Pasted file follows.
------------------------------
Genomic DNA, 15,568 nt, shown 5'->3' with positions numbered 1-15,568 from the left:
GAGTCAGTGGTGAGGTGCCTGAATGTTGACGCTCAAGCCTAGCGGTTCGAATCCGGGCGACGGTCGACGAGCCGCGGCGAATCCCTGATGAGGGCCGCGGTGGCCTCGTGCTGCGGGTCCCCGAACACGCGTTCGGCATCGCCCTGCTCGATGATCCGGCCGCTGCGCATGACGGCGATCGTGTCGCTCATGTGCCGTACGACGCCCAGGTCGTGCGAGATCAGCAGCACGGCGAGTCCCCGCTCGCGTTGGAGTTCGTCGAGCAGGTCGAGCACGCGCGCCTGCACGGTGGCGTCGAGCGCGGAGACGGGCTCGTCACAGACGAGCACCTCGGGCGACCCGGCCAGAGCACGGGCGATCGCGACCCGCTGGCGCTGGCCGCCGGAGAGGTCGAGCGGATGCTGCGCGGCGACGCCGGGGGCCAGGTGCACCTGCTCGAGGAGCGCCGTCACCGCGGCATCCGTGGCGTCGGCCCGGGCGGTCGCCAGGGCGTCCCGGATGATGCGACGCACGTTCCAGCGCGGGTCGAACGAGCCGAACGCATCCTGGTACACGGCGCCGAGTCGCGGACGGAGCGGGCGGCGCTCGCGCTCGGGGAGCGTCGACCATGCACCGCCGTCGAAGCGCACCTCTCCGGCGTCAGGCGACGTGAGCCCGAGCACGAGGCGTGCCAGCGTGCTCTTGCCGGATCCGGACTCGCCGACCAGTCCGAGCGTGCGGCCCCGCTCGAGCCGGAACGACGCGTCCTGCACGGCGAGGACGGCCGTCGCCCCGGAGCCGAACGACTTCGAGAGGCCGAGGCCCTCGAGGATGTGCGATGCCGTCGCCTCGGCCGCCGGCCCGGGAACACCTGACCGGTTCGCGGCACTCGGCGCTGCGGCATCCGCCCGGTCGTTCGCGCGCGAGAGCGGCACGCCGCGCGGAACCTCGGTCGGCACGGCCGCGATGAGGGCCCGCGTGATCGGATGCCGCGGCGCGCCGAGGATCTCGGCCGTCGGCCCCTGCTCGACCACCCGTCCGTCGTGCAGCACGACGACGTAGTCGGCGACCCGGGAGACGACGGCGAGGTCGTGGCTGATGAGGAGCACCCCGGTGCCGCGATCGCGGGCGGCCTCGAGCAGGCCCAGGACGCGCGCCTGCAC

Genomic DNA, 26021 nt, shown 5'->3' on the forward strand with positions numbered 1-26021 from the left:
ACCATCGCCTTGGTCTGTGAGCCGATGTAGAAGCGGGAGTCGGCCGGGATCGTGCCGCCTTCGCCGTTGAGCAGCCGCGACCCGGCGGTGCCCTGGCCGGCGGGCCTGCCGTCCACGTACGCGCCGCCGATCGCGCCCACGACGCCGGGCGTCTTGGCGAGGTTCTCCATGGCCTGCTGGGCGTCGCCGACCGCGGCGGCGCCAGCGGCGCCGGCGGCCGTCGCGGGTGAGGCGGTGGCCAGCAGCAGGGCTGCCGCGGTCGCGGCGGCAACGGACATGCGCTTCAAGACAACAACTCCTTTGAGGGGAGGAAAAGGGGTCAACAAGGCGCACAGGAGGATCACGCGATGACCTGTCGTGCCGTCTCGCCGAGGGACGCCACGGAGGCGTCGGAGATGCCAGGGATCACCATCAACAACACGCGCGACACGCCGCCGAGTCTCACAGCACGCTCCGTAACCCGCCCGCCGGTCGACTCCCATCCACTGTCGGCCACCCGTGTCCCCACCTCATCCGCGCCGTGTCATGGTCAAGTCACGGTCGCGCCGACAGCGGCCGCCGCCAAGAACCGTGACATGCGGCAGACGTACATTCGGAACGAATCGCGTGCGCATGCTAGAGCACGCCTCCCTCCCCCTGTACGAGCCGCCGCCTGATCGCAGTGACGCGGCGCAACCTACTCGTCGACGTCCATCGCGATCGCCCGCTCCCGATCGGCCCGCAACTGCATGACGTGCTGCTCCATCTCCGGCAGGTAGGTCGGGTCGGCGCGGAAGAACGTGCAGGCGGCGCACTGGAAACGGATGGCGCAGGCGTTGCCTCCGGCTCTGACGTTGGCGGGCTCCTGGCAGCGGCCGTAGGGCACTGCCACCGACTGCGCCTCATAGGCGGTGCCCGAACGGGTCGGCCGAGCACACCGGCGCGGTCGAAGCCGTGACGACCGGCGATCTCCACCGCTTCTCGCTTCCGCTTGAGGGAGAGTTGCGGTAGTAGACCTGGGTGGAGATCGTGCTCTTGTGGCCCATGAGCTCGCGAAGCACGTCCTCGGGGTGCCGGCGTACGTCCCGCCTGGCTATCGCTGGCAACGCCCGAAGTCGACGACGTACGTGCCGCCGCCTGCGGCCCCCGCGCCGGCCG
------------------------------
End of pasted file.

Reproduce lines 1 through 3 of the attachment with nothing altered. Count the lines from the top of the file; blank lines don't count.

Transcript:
Genomic DNA, 15,568 nt, shown 5'->3' with positions numbered 1-15,568 from the left:
GAGTCAGTGGTGAGGTGCCTGAATGTTGACGCTCAAGCCTAGCGGTTCGAATCCGGGCGACGGTCGACGAGCCGCGGCGAATCCCTGATGAGGGCCGCGGTGGCCTCGTGCTGCGGGTCCCCGAACACGCGTTCGGCATCGCCCTGCTCGATGATCCGGCCGCTGCGCATGACGGCGATCGTGTCGCTCATGTGCCGTACGACGCCCAGGTCGTGCGAGATCAGCAGCACGGCGAGTCCCCGCTCGCGTTGGAGTTCGTCGAGCAGGTCGAGCACGCGCGCCTGCACGGTGGCGTCGAGCGCGGAGACGGGCTCGTCACAGACGAGCACCTCGGGCGACCCGGCCAGAGCACGGGCGATCGCGACCCGCTGGCGCTGGCCGCCGGAGAGGTCGAGCGGATGCTGCGCGGCGACGCCGGGGGCCAGGTGCACCTGCTCGAGGAGCGCCGTCACCGCGGCATCCGTGGCGTCGGCCCGGGCGGTCGCCAGGGCGTCCCGGATGATGCGACGCACGTTCCAGCGCGGGTCGAACGAGCCGAACGCATCCTGGTACACGGCGCCGAGTCGCGGACGGAGCGGGCGGCGCTCGCGCTCGGGGAGCGTCGACCATGCACCGCCGTCGAAGCGCACCTCTCCGGCGTCAGGCGACGTGAGCCCGAGCACGAGGCGTGCCAGCGTGCTCTTGCCGGATCCGGACTCGCCGACCAGTCCGAGCGTGCGGCCCCGCTCGAGCCGGAACGACGCGTCCTGCACGGCGAGGACGGCCGTCGCCCCGGAGCCGAACGACTTCGAGAGGCCGAGGCCCTCGAGGATGTGCGATGCCGTCGCCTCGGCCGCCGGCCCGGGAACACCTGACCGGTTCGCGGCACTCGGCGCTGCGGCATCCGCCCGGTCGTTCGCGCGCGAGAGCGGCACGCCGCGCGGAACCTCGGTCGGCACGGCCGCGATGAGGGCCCGCGTGATCGGATGCCGCGGCGCGCCGAGGATCTCGGCCGTCGGCCCCTGCTCGACCACCCGTCCGTCGTGCAGCACGACGACGTAGTCGGCGACCCGGGAGACGACGGCGAGGTCGTGGCTGATGAGGAGCACCCCGGTGCCGCGATCGCGGGCGGCCTCGAGCAGGCCCAGGACGCGCGCCTGCAC

Genomic DNA, 26021 nt, shown 5'->3' on the forward strand with positions numbered 1-26021 from the left: